COVID Vaccinations for Toddlers to Start After Juneteenth, White House Predicts
Ten million doses for kids under 5 became available Friday for states to order, said the White House. Shipment will begin following FDA authorization
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Coronavirus vaccinations for children under 5 years old are likely to begin June 21, after the federal Juneteenth holiday, a top White House official said.
In a press conference Thursday, White House COVID Response Coordinator Ashish Jha outlined the possible timeline for when young children, the last group in the U.S. still ineligible for immunizations, could begin rolling up their sleeves.
Here are the key dates:
—June 1, Pfizer-BioNTech formally asked the Food and Drug Administration to grant emergency use authorization to their doses for kids under 5. Moderna submitted its application in late April for kids 6 months to 6 years old.
—June 3, states became able to order vaccine doses for kids under 5. A total of 10 million are currently available, the White House said.
—June 14 & 15, the FDA’s vaccine advisory committee is scheduled to meet to review the Moderna and Pfizer-BioNTech doses. Should the committee vote in favor of authorization, the White House expects the FDA to greenlight the vaccines in the days immediately after the meeting.
—June 18-20, if the FDA has authorized shots, doses will begin to arrive at doctors’ offices. The White House can begin sending vaccine shipments immediately following FDA authorization.
—June 21, after the long holiday weekend, if the previous steps proceed without setbacks, kids under 5 may begin receiving vaccine doses. The Centers for Disease Control and Prevention must also recommend the shots, but the agency typically follows the guidance of the FDA.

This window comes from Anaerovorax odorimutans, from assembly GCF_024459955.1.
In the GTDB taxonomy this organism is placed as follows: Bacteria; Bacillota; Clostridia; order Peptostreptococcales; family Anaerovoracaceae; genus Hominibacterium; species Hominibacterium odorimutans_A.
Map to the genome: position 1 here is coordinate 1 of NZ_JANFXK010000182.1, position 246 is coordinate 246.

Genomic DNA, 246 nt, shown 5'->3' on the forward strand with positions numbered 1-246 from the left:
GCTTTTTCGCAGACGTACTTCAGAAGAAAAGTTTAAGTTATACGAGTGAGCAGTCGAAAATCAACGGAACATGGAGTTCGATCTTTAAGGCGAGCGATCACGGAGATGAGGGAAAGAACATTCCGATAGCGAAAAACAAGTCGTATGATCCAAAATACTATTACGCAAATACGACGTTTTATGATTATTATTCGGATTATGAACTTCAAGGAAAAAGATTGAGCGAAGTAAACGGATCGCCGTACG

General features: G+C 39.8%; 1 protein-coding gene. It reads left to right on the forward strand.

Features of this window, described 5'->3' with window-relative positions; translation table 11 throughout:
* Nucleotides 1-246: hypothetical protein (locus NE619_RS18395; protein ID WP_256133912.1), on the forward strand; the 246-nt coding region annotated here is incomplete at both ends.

The White House has asked states to first provide vaccines to sites that can handle large volumes of supply, such as children’s hospitals. But as soon as Atlanta-based pediatrician Jennifer Shu receives the green light from local officials, she will order doses for her office.
“Parents have been asking me about vaccine availability for kids under 5 for several months. I plan to order them as soon as I get the notice from our health department,” she wrote in a message to The 74.
The White House also stressed that providers should offer vaccinations outside traditional working hours.
“We want to make this as easy as possible for working parents and their families,” said Jha.
The Department of Health and Human Services did not immediately respond to a question from The 74 asking how many doses have been ordered so far and by which states.
With COVID case counts once again high amid a second Omicron surge, the updated vaccine timeline for young kids appeared as a light at the end of the tunnel to many pandemic-weary parents.
“I teared up in the car today thinking about being able to get my kid vaccinated,” Marisol LeBrón, professor at UC Santa Cruz, wrote on Twitter.